How to Avoid Cosigning

When I was 5, my mom yelled, “NOOOOO” as I was about to touch a hot burner. I did it anyway?…

…And quickly found out that was a bad idea. 

Cosigning on a loan is also one of those bad ideas. In His Word, God is clear: Don’t do it.  

It says in Proverbs that cosigning, as dangerous as it is, should be avoided. Solomon even advises, if we’ve already cosigned for someone, to swallow our pride and beg to be released (Proverbs 6).

Seems straightforward, but it’s messy.  In many cases, our desire to cosign for a family member or friend comes from a good place. We may think it’s the only way we can help.  

Take student loans, for example. According to the Consumer Financial Protection Bureau, more than 90% are cosigned. While that number is staggering, I get it. College is important to parents, and they want their kids to take responsibility for paying for it. But maybe there’s a better way.  

Here are some alternatives for anyone considering cosigning on a loan:

  1. Students: consider taking a gap year.  

Work, wait, save for school, then pay as you go. Jesus encourages us in Luke 14 to build a budget and savings before starting a venture, so we won’t run out of money.  Maybe God has a different plan and timeline for you.

  1. Parents: consider working out a direct arrangement with your kids. 

If you want them to be disciplined in paying for things, a low- or no-interest loan and repayment schedule may work for you both as they navigate school, work and life. Maybe God is giving you a unique opportunity to directly teach your kids how to handle money His way—through your generosity, coaching and modeling.

  1. For anyone tempted to cosign, remember: you are liable.

You’ll have to fully repay the debt if the person you’re cosigning for cannot. This implies you have the ability to cover the loan if necessary. If that’s true, consider just giving to the cause rather than cosigning. 

Paul tells us in 1 Timothy 5:8 those who do not provide for their family have denied the faith and are worse than unbelievers… Ouch!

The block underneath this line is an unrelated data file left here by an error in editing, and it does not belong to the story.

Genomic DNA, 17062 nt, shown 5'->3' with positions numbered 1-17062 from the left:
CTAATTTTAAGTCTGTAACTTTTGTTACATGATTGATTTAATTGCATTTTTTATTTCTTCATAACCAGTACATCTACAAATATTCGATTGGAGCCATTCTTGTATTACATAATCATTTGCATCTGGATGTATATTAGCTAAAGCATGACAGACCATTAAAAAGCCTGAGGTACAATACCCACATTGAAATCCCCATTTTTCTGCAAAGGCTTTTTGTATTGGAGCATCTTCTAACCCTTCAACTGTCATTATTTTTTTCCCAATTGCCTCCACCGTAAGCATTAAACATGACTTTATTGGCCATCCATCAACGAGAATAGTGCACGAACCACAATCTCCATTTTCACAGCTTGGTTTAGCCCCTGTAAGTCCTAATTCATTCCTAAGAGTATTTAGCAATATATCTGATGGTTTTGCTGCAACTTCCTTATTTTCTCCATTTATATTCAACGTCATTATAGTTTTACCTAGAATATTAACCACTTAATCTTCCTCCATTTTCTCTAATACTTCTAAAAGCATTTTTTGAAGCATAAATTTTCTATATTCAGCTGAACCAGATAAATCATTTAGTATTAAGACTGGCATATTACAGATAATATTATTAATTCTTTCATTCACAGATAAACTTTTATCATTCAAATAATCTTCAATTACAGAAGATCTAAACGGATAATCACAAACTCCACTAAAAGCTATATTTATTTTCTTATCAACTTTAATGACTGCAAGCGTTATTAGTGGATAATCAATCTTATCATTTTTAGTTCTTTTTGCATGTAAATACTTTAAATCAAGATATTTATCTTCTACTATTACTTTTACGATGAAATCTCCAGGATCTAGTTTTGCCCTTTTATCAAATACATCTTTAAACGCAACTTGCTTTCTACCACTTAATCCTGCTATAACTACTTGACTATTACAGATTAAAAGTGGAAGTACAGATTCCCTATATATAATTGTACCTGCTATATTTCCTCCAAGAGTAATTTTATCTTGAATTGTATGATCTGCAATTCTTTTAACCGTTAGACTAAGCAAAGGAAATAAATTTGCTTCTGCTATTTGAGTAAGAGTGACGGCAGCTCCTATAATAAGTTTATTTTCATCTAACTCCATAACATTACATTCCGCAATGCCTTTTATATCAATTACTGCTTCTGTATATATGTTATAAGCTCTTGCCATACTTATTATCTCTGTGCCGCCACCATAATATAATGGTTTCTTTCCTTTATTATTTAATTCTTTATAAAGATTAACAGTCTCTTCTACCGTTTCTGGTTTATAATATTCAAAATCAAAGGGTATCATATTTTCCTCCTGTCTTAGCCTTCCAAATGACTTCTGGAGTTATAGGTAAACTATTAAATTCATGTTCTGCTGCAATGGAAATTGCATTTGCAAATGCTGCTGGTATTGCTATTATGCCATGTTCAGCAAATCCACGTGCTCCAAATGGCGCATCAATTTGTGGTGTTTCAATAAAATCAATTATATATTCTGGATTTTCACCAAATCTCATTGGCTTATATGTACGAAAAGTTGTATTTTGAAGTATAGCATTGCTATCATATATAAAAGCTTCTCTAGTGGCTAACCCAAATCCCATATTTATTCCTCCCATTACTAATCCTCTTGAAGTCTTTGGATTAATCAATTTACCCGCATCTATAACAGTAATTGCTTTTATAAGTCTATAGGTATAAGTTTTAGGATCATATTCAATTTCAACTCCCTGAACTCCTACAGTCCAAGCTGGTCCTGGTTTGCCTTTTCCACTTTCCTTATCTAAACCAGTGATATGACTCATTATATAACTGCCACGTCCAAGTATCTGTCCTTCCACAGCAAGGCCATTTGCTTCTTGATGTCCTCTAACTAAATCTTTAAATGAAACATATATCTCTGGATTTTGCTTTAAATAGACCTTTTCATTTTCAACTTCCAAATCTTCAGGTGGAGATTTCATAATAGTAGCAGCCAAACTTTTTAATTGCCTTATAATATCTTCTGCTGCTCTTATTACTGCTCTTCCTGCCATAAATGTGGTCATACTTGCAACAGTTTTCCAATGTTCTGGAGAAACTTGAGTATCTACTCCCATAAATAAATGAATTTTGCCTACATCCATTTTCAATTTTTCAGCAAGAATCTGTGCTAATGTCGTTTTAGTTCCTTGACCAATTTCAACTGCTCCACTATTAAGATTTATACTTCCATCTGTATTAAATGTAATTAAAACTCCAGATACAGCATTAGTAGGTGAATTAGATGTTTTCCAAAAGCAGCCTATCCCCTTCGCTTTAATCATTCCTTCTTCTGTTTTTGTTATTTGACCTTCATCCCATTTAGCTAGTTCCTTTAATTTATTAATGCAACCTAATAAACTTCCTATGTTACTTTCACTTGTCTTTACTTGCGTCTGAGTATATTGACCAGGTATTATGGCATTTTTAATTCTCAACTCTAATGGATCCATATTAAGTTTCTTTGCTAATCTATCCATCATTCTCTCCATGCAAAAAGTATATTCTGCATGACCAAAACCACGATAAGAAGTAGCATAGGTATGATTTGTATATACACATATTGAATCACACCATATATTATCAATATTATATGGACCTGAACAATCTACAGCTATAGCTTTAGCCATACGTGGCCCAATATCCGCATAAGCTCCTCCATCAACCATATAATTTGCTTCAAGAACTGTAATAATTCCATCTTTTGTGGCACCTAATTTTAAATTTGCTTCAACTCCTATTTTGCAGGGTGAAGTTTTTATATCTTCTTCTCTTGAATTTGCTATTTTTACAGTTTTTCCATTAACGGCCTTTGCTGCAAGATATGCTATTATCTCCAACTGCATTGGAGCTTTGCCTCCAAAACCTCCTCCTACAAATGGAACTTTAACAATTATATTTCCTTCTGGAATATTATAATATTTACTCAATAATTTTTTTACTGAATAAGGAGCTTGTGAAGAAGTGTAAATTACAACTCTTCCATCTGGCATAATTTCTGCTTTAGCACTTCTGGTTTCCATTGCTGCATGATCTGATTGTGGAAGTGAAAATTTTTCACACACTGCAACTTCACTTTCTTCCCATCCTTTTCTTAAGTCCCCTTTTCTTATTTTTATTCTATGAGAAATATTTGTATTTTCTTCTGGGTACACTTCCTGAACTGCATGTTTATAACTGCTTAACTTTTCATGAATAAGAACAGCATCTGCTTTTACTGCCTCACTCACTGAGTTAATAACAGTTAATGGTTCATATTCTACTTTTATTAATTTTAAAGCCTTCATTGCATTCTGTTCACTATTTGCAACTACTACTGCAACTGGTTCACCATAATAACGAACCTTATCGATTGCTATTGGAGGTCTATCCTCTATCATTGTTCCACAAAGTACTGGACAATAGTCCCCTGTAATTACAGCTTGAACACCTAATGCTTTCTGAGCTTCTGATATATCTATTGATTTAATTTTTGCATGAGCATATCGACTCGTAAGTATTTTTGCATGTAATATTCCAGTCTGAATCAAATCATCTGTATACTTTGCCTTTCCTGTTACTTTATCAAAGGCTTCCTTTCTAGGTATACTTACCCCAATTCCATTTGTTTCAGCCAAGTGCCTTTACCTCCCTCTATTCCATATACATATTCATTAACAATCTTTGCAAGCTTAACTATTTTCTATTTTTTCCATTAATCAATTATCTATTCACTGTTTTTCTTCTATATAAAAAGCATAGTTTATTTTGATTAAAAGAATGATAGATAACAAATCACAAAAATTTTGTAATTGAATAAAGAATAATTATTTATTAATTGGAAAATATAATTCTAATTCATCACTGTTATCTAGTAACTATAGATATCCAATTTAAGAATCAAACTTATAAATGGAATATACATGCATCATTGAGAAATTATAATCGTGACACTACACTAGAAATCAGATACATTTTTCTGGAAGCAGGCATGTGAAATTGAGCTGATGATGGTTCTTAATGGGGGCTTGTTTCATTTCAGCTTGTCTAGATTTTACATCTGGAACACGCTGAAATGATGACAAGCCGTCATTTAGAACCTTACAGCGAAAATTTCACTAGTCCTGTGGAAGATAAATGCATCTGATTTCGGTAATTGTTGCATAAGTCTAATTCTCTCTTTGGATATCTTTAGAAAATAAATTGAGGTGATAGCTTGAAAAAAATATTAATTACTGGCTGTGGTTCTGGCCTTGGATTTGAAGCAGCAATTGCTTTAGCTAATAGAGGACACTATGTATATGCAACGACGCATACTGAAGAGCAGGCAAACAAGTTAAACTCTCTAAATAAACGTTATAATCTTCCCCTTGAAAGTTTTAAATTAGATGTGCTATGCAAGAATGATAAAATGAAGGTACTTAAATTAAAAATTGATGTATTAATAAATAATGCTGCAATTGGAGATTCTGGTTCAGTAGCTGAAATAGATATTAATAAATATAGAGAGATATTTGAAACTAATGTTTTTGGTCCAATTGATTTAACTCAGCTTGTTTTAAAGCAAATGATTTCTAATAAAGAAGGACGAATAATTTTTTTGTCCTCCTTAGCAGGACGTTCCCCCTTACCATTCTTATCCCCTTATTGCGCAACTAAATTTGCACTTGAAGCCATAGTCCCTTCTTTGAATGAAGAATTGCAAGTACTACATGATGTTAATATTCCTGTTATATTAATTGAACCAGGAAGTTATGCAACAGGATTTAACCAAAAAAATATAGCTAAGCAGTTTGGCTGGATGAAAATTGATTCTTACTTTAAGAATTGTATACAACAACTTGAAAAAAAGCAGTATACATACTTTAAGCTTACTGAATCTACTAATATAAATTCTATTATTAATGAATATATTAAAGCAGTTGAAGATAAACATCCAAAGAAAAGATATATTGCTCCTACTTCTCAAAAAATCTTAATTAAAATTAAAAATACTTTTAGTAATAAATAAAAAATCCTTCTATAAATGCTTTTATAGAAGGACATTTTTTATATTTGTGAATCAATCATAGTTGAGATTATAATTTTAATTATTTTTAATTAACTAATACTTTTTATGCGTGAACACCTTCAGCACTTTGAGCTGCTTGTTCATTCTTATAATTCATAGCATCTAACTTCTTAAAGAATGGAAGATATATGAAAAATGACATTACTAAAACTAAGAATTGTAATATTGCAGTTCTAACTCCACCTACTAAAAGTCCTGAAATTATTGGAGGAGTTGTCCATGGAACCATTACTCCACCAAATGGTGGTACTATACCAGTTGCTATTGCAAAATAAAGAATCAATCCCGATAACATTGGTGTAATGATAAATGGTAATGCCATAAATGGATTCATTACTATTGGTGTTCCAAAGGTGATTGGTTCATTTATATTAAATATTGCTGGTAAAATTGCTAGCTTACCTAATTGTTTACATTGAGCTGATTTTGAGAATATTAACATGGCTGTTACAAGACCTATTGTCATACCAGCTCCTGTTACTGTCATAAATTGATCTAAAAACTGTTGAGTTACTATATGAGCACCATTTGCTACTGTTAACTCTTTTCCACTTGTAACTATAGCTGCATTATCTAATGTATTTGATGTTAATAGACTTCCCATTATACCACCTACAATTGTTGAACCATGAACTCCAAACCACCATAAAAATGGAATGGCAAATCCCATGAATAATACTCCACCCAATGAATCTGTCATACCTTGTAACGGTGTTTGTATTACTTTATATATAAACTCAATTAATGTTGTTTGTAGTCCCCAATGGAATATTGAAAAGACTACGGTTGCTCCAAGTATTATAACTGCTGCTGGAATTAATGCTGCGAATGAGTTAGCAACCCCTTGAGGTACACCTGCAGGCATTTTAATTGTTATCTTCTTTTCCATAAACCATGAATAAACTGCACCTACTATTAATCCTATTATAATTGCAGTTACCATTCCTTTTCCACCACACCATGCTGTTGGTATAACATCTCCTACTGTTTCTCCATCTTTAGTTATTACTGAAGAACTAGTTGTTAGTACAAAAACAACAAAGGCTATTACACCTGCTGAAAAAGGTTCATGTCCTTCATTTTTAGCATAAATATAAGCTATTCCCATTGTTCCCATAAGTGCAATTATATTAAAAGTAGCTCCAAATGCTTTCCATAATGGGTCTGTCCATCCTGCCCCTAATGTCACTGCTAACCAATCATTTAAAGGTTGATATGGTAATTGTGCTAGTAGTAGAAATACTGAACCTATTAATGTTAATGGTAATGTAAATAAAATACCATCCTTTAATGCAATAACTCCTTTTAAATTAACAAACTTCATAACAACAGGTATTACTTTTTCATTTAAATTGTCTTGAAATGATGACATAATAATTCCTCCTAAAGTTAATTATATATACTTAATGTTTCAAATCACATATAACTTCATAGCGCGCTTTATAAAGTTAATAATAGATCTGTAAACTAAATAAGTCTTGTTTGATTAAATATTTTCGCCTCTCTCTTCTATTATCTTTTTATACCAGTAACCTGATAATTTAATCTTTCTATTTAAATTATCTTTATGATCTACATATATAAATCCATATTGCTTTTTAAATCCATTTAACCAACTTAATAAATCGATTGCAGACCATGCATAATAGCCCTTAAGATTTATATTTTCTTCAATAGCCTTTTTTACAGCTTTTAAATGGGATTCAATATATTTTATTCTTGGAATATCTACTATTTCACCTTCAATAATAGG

If you have the funds to help, consider a couple great options. You can use the federal annual gift tax exclusion, a tax the government may collect from a portion of assets you transfer to someone else.  

Individuals can give up to $16,000 per person in 2022 ($32,000 for married couples, if both spouses give). For larger amounts, you can “give while you live” and use some of your lifetime gift-tax exemption (about $12 million) now.

Many people consider leaving an inheritance after their death.  Maybe God is calling you to model unusual generosity now and pass on the wisdom you’ve received, as well as money.  

Is there an antidote to cosigning? It just might be the Holy Spirit. 

The fruit of the Spirit we see in Galatians 5, produces patience and self-control. So, the next time you’re tempted to “touch the burner,” invite the Holy Spirit to help you make the best decision that honors the Lord.

Keep charging for Christ,

Brandon Sieben


After nearly three years in a mentoring relationship with Founder and Chairman Howard Dayton, Brandon joined Compass-finances God’s Way as president and CEO in September 2019. Brandon graduated with a B.S. in finance from the University of Illinois and an MBA from the University of Iowa; and also studied international business at the Universidad de Alicante in Spain, and Latin American business and culture at the Instituto de Idioma Español in Cuernavaca, Mexico. Brandon and his wife, Deb, are actively involved in ministry in their local church and community. They have three daughters, Kay, Nina, and Georgia, and currently reside in Iowa City, Iowa.